Night sky 7-5

The early morning sky in early July looking southeast.

In addition to the celebration of the United States’ birthday, Saturday was also aphelion day, when Earth is farthest from the sun at a distance of 94.5 million miles. With all the fireworks that have been going on in my neighborhood and surrounding ones for the past month and a half, it looks like people have been celebrating a lot.

This month, several nations are launching spacecraft to Mars. Every 26 months, Mars and Earth are at a good arrangement to travel to Mars. Looking down on the solar system from high above the orbital planes of the planets on July 22 when NASA’s Perseverance rover is set to launch, if the Earth is at 6 o’clock on a 12-hour clock, then Mars is at the 5:03 position.

It takes seven months to travel the distance. When Perseverance arrives at Mars on Feb. 18, Earth will be at the 11 o'clock position and Mars will be at the 12:58 position.

Two other spacecraft will be launching in July: the Hope orbiter from the United Arab Emirates and China’s Tianwen 1 (“Quest for Heavenly Truth 1”) orbiter-lander-rover. The European Space Agency’s Russian Roscosmos Agency’s ExoMars lander-rover mission has been postponed to 2022 due to problems with the parachute system.

The Perseverance rover has an extensive suite of instruments designed to look for biosignatures of past and current life in the Martian rocks, including organic compounds; minerals in sedimentary rocks associated with life such as carbonates; chemical changes due to metabolic processes; microfossils, molds or casts in the sedimentary rocks from microbes; and larger-scale structures from microbe colonies such as stromatolite and mat formations.

Although Perseverance will have a sophisticated suite of instruments, there are some tests that can only be done with much larger equipment, so Perseverance will be caching rock core samples for later return to Earth in 2031.

The UAE’s Hope (Al-Amal) orbiter is going to focus on studying Mars’ global weather patterns from a significantly higher orbit than other orbiters have used. Its elliptical orbit will carry it between 14,000 and 27,000 miles from Mars.

In addition to making scientific contributions to our understanding of Mars, the Hope orbiter is part of the UAE effort to shift its economy from an oil-based one to a technology-based one. The average age of its science team members is just 27 years old and 80 percent of them are women.

China is making a bold move by having its first Mars spacecraft (Tianwen 1) be an all-in-one mission with an orbiter, lander and rover. The closest that other nations have come to that approach was the United States in 1976 with the Viking missions, which combined an orbiter and a lander. (The Pathfinder mission in 1997 can be considered a combo as well with a lander main base and a small microwave-oven sized slave rover that was controlled from the lander.)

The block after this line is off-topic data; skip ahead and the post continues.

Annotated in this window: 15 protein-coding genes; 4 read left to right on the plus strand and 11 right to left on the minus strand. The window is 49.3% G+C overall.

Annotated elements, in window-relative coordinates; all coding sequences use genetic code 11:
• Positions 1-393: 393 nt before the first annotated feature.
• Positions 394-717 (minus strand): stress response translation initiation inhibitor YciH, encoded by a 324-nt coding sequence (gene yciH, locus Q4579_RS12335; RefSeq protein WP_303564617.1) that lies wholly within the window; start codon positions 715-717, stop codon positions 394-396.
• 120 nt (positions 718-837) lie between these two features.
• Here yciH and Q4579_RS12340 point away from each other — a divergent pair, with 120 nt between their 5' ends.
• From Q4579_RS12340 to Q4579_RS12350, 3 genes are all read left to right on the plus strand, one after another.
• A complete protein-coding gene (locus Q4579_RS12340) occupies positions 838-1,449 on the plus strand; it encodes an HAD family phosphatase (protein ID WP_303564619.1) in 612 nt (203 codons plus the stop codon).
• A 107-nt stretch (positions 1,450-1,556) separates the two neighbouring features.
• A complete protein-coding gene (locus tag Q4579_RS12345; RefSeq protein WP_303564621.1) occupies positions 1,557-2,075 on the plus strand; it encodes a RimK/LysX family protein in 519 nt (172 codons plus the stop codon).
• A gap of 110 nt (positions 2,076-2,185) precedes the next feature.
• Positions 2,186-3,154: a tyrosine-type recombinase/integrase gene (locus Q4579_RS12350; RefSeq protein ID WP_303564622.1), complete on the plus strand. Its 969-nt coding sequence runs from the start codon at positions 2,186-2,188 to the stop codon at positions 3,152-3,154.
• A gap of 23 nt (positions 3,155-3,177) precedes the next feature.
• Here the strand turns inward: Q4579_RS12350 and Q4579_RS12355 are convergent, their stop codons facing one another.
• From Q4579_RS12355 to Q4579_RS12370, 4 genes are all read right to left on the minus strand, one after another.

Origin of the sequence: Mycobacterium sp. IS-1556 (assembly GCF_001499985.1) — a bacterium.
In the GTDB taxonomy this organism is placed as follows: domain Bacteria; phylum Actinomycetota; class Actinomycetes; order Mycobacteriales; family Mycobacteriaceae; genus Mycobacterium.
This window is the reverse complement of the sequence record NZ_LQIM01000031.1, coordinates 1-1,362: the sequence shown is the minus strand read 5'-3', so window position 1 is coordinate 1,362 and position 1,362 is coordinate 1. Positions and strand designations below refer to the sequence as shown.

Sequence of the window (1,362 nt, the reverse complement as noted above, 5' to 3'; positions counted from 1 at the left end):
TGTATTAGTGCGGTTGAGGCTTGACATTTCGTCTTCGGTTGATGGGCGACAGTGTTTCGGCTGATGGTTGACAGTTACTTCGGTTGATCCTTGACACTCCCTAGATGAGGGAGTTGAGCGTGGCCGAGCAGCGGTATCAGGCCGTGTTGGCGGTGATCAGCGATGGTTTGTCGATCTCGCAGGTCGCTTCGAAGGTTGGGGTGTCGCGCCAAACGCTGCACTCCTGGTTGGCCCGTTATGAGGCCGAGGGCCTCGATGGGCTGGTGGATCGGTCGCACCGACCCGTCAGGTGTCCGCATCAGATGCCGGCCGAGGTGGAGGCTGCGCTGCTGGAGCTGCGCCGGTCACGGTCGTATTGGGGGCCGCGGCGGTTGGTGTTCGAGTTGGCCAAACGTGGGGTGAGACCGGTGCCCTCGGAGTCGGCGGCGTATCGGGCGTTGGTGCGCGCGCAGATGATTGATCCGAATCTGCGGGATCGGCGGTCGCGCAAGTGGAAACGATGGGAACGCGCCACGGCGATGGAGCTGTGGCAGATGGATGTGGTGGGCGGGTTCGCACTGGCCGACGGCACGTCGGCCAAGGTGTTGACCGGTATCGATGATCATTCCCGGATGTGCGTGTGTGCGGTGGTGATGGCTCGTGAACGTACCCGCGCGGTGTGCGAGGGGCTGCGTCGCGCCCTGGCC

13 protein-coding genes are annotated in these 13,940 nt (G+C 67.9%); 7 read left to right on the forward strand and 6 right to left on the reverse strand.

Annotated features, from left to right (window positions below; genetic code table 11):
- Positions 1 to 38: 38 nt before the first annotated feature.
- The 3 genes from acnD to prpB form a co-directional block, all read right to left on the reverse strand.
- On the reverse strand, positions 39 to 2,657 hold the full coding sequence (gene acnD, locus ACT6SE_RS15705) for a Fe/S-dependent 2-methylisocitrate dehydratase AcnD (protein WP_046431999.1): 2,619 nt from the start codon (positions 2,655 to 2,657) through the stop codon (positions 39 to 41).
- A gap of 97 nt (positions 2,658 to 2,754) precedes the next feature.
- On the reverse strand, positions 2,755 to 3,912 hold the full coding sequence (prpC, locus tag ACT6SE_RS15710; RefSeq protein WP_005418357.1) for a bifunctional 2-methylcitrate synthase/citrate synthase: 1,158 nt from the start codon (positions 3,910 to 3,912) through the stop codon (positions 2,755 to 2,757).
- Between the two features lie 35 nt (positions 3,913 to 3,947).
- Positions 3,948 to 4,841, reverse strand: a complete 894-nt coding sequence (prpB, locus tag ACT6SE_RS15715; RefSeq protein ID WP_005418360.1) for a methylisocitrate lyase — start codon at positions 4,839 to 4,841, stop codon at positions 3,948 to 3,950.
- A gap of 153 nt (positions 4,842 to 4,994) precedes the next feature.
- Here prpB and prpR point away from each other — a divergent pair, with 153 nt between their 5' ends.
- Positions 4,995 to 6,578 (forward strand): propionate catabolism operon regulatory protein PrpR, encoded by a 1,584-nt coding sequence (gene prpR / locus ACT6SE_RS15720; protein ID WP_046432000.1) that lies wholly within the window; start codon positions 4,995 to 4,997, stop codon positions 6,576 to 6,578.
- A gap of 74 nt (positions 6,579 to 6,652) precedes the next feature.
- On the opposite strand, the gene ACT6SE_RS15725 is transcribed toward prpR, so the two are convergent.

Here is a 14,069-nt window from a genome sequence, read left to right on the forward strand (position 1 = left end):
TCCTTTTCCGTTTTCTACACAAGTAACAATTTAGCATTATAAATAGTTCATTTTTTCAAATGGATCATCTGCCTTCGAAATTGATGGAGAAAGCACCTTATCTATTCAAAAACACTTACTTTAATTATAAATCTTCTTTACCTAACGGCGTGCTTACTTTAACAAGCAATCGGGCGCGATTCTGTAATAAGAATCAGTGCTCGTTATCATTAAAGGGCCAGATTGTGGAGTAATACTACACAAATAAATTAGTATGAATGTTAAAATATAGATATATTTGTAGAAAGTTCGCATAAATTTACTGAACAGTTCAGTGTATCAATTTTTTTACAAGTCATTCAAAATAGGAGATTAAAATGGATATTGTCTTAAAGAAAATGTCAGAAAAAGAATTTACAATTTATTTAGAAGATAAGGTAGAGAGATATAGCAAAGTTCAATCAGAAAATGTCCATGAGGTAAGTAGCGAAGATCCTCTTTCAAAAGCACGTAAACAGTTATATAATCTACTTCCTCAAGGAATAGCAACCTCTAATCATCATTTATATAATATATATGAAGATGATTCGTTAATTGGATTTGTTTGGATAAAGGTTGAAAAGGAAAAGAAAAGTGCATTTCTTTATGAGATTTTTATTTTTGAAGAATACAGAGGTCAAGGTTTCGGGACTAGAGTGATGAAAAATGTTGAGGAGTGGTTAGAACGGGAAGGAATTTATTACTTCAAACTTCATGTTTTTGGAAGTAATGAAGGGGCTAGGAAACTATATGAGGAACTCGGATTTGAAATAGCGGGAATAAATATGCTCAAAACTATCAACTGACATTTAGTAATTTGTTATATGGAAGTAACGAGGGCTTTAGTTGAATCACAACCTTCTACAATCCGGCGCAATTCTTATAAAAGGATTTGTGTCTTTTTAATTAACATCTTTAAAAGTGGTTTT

Since then, we have kept exploration modes separate: either an orbiter or a lander or a rover. China has some experience combining a lander with a smaller rover with its successful Chang’e 3 lunar mission.

China is not as transparent as other spacefaring nations, so the most I could find out about the goal of the Tianwen 1 mission from the China National Space Administration website is to “conduct scientific investigations about the Martian soil, geological structure, environment, atmosphere as well as water.”

TRIANGLES IN NIGHT SKY

In our night sky, Mars rises at about 12:45 a.m. with the dim stars of Pisces. Only Jupiter, Venus and the moon will be brighter than Mars in tonight’s sky. The moon, one day past full phase, will make a right triangle with Saturn and Jupiter.

The Saturn-moon side of the triangle will be the short side and all three objects will be between Sagittarius and Capricornus as shown in the accompanying star chart.

The moon will be next to Mars on July 11. Jupiter and Saturn rise shortly after sunset. On July 14, Jupiter will be at opposition, or directly opposite the sun on our sky. Saturn reaches opposition on July 20. At opposition both planets will be at their maximum brightness but both are bright enough now that you should be able to see them next to that very bright moon.

High above the moon-Jupiter-Saturn trio will be the Summer Triangle formed by bright stars Deneb in Cygnus, Vega in Lyra and Altair in Aquila. Shortly before 4 a.m., almost two hours before sunrise, you’ll be able to see the very bright Venus rising in the east close to the orange-red eye of Taurus, the star Aldebaran.

On the morning of July 11, Venus and Aldebaran will be just one degree apart (the width of your thumb held at arm’s length). A thin sliver of the waning crescent moon will pass by them on July 17.

Stay healthy, wear a mask and keep 6 feet between you and others in crowds to prevent passing on COVID-19 to others. As Smokey Bear says, “Only you can prevent infections.”

Contributing columnist Nick Strobel is director of the William M. Thomas Planetarium at Bakersfield College and author of the award-winning website AstronomyNotes.com.

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